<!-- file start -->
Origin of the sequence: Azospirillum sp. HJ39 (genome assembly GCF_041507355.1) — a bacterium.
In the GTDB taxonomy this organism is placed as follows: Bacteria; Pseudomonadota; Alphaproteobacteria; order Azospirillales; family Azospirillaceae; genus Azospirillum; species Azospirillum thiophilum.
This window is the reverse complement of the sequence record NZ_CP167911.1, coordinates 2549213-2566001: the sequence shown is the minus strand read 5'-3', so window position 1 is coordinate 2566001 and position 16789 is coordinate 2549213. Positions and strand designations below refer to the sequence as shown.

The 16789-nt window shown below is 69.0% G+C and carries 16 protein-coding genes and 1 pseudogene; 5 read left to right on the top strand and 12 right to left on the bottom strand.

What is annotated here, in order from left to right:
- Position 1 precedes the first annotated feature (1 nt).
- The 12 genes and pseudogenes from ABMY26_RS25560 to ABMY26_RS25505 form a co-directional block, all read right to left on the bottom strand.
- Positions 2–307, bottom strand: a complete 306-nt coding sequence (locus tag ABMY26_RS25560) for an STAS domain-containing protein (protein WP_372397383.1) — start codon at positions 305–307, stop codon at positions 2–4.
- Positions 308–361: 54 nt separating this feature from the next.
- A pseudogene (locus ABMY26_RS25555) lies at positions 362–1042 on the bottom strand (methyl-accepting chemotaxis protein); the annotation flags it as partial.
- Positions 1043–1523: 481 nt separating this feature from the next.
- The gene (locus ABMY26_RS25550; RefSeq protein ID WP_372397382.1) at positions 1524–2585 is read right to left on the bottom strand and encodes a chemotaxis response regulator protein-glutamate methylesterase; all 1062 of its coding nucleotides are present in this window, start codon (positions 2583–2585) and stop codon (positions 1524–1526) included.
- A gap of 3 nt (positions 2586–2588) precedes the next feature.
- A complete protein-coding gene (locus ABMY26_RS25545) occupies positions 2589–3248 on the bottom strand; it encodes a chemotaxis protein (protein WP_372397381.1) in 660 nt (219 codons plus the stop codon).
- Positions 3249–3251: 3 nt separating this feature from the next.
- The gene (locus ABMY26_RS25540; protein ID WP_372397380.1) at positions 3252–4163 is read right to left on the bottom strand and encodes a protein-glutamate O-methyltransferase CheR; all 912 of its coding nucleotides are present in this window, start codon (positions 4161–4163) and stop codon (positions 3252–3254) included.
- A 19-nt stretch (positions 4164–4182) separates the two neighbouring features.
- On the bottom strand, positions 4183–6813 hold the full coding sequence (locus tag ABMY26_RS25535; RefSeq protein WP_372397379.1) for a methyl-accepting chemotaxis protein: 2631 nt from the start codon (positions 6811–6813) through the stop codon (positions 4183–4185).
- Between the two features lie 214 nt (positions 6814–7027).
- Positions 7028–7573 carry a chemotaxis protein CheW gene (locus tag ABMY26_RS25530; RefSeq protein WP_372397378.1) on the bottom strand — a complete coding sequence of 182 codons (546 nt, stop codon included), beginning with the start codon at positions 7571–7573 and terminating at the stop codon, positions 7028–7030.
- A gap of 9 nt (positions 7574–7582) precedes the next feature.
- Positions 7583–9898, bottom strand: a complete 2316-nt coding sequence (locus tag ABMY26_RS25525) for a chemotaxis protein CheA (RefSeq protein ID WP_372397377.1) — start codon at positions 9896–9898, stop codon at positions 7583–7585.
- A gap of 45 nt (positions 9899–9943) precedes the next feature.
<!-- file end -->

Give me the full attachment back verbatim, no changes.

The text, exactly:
Origin of the sequence: Azospirillum sp. HJ39 (genome assembly GCF_041507355.1) — a bacterium.
In the GTDB taxonomy this organism is placed as follows: Bacteria; Pseudomonadota; Alphaproteobacteria; order Azospirillales; family Azospirillaceae; genus Azospirillum; species Azospirillum thiophilum.
This window is the reverse complement of the sequence record NZ_CP167911.1, coordinates 2549213-2566001: the sequence shown is the minus strand read 5'-3', so window position 1 is coordinate 2566001 and position 16789 is coordinate 2549213. Positions and strand designations below refer to the sequence as shown.

The 16789-nt window shown below is 69.0% G+C and carries 16 protein-coding genes and 1 pseudogene; 5 read left to right on the top strand and 12 right to left on the bottom strand.

What is annotated here, in order from left to right:
- Position 1 precedes the first annotated feature (1 nt).
- The 12 genes and pseudogenes from ABMY26_RS25560 to ABMY26_RS25505 form a co-directional block, all read right to left on the bottom strand.
- Positions 2–307, bottom strand: a complete 306-nt coding sequence (locus tag ABMY26_RS25560) for an STAS domain-containing protein (protein WP_372397383.1) — start codon at positions 305–307, stop codon at positions 2–4.
- Positions 308–361: 54 nt separating this feature from the next.
- A pseudogene (locus ABMY26_RS25555) lies at positions 362–1042 on the bottom strand (methyl-accepting chemotaxis protein); the annotation flags it as partial.
- Positions 1043–1523: 481 nt separating this feature from the next.
- The gene (locus ABMY26_RS25550; RefSeq protein ID WP_372397382.1) at positions 1524–2585 is read right to left on the bottom strand and encodes a chemotaxis response regulator protein-glutamate methylesterase; all 1062 of its coding nucleotides are present in this window, start codon (positions 2583–2585) and stop codon (positions 1524–1526) included.
- A gap of 3 nt (positions 2586–2588) precedes the next feature.
- A complete protein-coding gene (locus ABMY26_RS25545) occupies positions 2589–3248 on the bottom strand; it encodes a chemotaxis protein (protein WP_372397381.1) in 660 nt (219 codons plus the stop codon).
- Positions 3249–3251: 3 nt separating this feature from the next.
- The gene (locus ABMY26_RS25540; protein ID WP_372397380.1) at positions 3252–4163 is read right to left on the bottom strand and encodes a protein-glutamate O-methyltransferase CheR; all 912 of its coding nucleotides are present in this window, start codon (positions 4161–4163) and stop codon (positions 3252–3254) included.
- A 19-nt stretch (positions 4164–4182) separates the two neighbouring features.
- On the bottom strand, positions 4183–6813 hold the full coding sequence (locus tag ABMY26_RS25535; RefSeq protein WP_372397379.1) for a methyl-accepting chemotaxis protein: 2631 nt from the start codon (positions 6811–6813) through the stop codon (positions 4183–4185).
- Between the two features lie 214 nt (positions 6814–7027).
- Positions 7028–7573 carry a chemotaxis protein CheW gene (locus tag ABMY26_RS25530; RefSeq protein WP_372397378.1) on the bottom strand — a complete coding sequence of 182 codons (546 nt, stop codon included), beginning with the start codon at positions 7571–7573 and terminating at the stop codon, positions 7028–7030.
- A gap of 9 nt (positions 7574–7582) precedes the next feature.
- Positions 7583–9898, bottom strand: a complete 2316-nt coding sequence (locus tag ABMY26_RS25525) for a chemotaxis protein CheA (RefSeq protein ID WP_372397377.1) — start codon at positions 9896–9898, stop codon at positions 7583–7585.
- A gap of 45 nt (positions 9899–9943) precedes the next feature.